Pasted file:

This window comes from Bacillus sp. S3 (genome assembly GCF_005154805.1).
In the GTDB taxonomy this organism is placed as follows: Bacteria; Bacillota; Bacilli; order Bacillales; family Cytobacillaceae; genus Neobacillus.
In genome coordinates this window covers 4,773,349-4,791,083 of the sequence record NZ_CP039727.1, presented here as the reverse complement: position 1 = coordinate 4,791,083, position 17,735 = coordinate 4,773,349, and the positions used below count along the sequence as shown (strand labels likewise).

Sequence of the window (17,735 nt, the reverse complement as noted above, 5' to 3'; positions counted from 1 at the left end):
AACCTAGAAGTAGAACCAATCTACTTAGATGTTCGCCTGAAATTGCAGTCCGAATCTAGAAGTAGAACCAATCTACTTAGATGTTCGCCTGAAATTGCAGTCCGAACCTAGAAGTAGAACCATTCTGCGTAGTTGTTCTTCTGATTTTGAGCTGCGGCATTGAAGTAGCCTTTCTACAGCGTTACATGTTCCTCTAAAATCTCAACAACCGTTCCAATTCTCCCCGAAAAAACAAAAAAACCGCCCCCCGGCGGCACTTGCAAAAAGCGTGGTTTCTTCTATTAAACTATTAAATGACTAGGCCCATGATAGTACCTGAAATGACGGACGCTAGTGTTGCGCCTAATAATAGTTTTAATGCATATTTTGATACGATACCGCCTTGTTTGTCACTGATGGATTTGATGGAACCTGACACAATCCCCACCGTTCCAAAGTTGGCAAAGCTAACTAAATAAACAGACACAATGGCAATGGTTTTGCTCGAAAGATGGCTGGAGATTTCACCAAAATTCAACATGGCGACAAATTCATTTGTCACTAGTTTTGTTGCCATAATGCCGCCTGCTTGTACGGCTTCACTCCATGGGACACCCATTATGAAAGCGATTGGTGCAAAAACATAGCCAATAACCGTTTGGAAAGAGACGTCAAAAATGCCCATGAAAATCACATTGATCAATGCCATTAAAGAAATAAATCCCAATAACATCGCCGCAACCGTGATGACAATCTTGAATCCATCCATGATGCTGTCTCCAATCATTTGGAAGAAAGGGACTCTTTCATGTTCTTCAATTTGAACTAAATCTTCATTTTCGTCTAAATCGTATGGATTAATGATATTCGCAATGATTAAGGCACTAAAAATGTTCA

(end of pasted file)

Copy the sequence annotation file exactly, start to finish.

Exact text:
This window comes from Bacillus sp. S3 (genome assembly GCF_005154805.1).
In the GTDB taxonomy this organism is placed as follows: Bacteria; Bacillota; Bacilli; order Bacillales; family Cytobacillaceae; genus Neobacillus.
In genome coordinates this window covers 4,773,349-4,791,083 of the sequence record NZ_CP039727.1, presented here as the reverse complement: position 1 = coordinate 4,791,083, position 17,735 = coordinate 4,773,349, and the positions used below count along the sequence as shown (strand labels likewise).

Sequence of the window (17,735 nt, the reverse complement as noted above, 5' to 3'; positions counted from 1 at the left end):
AACCTAGAAGTAGAACCAATCTACTTAGATGTTCGCCTGAAATTGCAGTCCGAATCTAGAAGTAGAACCAATCTACTTAGATGTTCGCCTGAAATTGCAGTCCGAACCTAGAAGTAGAACCATTCTGCGTAGTTGTTCTTCTGATTTTGAGCTGCGGCATTGAAGTAGCCTTTCTACAGCGTTACATGTTCCTCTAAAATCTCAACAACCGTTCCAATTCTCCCCGAAAAAACAAAAAAACCGCCCCCCGGCGGCACTTGCAAAAAGCGTGGTTTCTTCTATTAAACTATTAAATGACTAGGCCCATGATAGTACCTGAAATGACGGACGCTAGTGTTGCGCCTAATAATAGTTTTAATGCATATTTTGATACGATACCGCCTTGTTTGTCACTGATGGATTTGATGGAACCTGACACAATCCCCACCGTTCCAAAGTTGGCAAAGCTAACTAAATAAACAGACACAATGGCAATGGTTTTGCTCGAAAGATGGCTGGAGATTTCACCAAAATTCAACATGGCGACAAATTCATTTGTCACTAGTTTTGTTGCCATAATGCCGCCTGCTTGTACGGCTTCACTCCATGGGACACCCATTATGAAAGCGATTGGTGCAAAAACATAGCCAATAACCGTTTGGAAAGAGACGTCAAAAATGCCCATGAAAATCACATTGATCAATGCCATTAAAGAAATAAATCCCAATAACATCGCCGCAACCGTGATGACAATCTTGAATCCATCCATGATGCTGTCTCCAATCATTTGGAAGAAAGGGACTCTTTCATGTTCTTCAATTTGAACTAAATCTTCATTTTCGTCTAAATCGTATGGATTAATGATATTCGCAATGATTAAGGCACTAAAAATGTTCA